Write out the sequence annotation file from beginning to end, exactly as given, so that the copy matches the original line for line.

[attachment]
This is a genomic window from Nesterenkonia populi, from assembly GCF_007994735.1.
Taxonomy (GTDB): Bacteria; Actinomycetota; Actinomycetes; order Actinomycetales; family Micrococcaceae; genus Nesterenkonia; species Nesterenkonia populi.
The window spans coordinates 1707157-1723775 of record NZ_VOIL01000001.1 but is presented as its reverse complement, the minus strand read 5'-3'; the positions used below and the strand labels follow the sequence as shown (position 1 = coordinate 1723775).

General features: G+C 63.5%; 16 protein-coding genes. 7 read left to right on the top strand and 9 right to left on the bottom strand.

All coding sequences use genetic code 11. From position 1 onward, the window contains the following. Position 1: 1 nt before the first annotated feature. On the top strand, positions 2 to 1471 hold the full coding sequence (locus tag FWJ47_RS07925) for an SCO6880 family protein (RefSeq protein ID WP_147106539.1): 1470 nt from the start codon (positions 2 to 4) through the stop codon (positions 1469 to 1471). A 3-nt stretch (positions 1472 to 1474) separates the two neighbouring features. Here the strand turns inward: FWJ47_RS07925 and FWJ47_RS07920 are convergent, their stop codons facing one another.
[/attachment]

This is a genomic window from Nesterenkonia populi, from assembly GCF_007994735.1.
Taxonomy (GTDB): Bacteria; Actinomycetota; Actinomycetes; order Actinomycetales; family Micrococcaceae; genus Nesterenkonia; species Nesterenkonia populi.
The window spans coordinates 1707157-1723775 of record NZ_VOIL01000001.1 but is presented as its reverse complement, the minus strand read 5'-3'; the positions used below and the strand labels follow the sequence as shown (position 1 = coordinate 1723775).

General features: G+C 63.5%; 16 protein-coding genes. 7 read left to right on the top strand and 9 right to left on the bottom strand.

All coding sequences use genetic code 11. From position 1 onward, the window contains the following. Position 1: 1 nt before the first annotated feature. On the top strand, positions 2 to 1471 hold the full coding sequence (locus tag FWJ47_RS07925) for an SCO6880 family protein (RefSeq protein ID WP_147106539.1): 1470 nt from the start codon (positions 2 to 4) through the stop codon (positions 1469 to 1471). A 3-nt stretch (positions 1472 to 1474) separates the two neighbouring features. Here the strand turns inward: FWJ47_RS07925 and FWJ47_RS07920 are convergent, their stop codons facing one another.